'Look who's cool in the pool': Joseph Coelho on making poetry fun
'Look who's cool in the pool.'
I overheard the above on the street, an old man engaging with a tiny child heading out with mum, presumably to the pool. I don't know if this little rhyming phrase is from a poem he's read, something he overheard or a nugget of poetry he concocted on the spot: all I know is that it is poetry and in that instant it felt like the best way to communicate with this tiny child. It was fun, non-threatening, light hearted, funny and musical.
Poetry is so often all of these things and so often our go to tool (though we fail to see it as such) when navigating social interactions, when we want others to know that we're "ok" we're "fun", we're happy, we can make you smile.
Some ideas for introducing poetry to children
It's too easy to forget this natural and easy quality of poetry. We too quickly associate it with the obscure and hard to understand. It can be but it can also be delightfully simple, short and fun. Keeping this in mind can make the daunting task of introducing poetry to a classroom or in a community setting child's play. It can be a game of rhyming phrases....
Look who's cool in the pool
Look who's free in the tree
If a poem does not speak to us then that is fine; we move on and find a poem that does connect.
Look who's hot in the pot
Look who's bright in the light
Of a name based tongue-twister....
Robbing Rob rolls red rabbits
Robbing Rob rolls red racing rabbits
Poetry needn't be arduous or even introduced as "POETRY”: it can just be word play that gets you and the children thinking about words, exploring ideas and rhythm without the heavy intention of "doing poetry."
Changing perceptions of poetry
I have said in the past that poetry is innate in all children. It is innate in us all, it is language with the brakes taken off, the things we notice daily that go unspoken: the shapes in the clouds, the shades of blue on the train, the shared joke with a stranger.
Poetry is innate in us all, it is language with the brakes taken off, the things we notice daily that go unspoken
And yet poetry does not have to be simple, we don't have to apologise for its existence and present it as "cool" as "lyrics" or "rap" or silly, out of a fear that the "P" word will get the youth running. I have seen countless young people thrive off the challenge of reading poems with depth and multiple angles and obscure notions. I have seen young people obsessed with getting a sonnet or a sestina just right or sweating over that poetic phrase that will make any reader gasp.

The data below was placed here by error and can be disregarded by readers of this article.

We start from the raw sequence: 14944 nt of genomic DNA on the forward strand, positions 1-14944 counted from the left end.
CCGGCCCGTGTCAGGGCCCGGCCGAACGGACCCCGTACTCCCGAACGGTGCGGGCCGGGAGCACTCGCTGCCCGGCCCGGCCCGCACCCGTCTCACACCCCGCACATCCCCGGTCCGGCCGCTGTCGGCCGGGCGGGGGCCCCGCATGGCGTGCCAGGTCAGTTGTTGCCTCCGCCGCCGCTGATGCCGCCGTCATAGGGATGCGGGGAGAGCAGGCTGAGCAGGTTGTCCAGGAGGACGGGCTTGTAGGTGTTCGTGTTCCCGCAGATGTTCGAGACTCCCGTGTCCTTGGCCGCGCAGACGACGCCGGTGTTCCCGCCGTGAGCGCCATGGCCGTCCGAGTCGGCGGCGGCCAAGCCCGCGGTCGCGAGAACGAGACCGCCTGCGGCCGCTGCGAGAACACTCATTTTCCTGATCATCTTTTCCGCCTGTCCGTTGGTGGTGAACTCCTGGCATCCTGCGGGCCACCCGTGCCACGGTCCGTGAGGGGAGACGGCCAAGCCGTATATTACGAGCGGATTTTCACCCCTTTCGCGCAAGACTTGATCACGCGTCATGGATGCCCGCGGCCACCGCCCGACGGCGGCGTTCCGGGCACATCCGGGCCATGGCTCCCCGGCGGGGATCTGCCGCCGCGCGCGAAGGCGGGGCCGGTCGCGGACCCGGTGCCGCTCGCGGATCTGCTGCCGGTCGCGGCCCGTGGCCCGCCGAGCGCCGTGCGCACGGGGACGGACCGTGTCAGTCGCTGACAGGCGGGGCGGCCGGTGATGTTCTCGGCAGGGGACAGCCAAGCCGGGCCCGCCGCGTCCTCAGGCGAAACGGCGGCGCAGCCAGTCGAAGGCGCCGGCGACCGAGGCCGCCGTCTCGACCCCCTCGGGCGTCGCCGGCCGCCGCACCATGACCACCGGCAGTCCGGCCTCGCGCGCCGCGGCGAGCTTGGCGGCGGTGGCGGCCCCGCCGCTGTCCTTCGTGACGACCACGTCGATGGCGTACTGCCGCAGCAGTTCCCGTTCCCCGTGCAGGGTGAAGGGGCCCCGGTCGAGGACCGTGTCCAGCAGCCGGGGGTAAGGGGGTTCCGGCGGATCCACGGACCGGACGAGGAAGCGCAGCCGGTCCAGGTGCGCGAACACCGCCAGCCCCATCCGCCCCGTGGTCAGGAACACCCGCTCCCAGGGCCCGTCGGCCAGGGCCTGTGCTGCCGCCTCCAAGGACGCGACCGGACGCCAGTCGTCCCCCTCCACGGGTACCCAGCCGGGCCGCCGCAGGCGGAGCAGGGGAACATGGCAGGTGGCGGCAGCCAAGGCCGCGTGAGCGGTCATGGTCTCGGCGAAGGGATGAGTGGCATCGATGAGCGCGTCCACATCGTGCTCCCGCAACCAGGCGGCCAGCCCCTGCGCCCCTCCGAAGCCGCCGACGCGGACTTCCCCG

We adults so often present poetry guiltily, apologetically cringing as we mumble the "P" word, doing no more then revealing our own fears. We have to stop and put down this fear that poetry is hard and lofty. If a poem does not speak to us then that is fine; if we don't "get-it" that's alright and perfectly reasonable to admit - we move on and find a poem that does connect. We don't expect to understand or to be even able to fully decipher the lyrics of a song yet for some reason we put poetry under special pressure and a lack of understanding of the subjective views of the poet become a source of shame. Letting students know that there is no right or wrong to poetry can be an extremely effective way to reinvigorate their passion for it: it becomes something that they can happily approach and use, and you've given them the permission to do so by letting them know that no permission is needed.
We need to change our ideas of poetry: at best they're so often wrong, at worst they spread our misplaced fears to our children and turn them off poetry.
A young person disconnected from poetry is disconnected from a birthright with the potential to enable them to explore and share their emotions, to root their mental health and to engage with the full gamut of much needed communication skills.
Find out more about Joseph and his poetry collections at his website.
Looking for some activities to explore poetry in the classroom? Check out our poetry resources.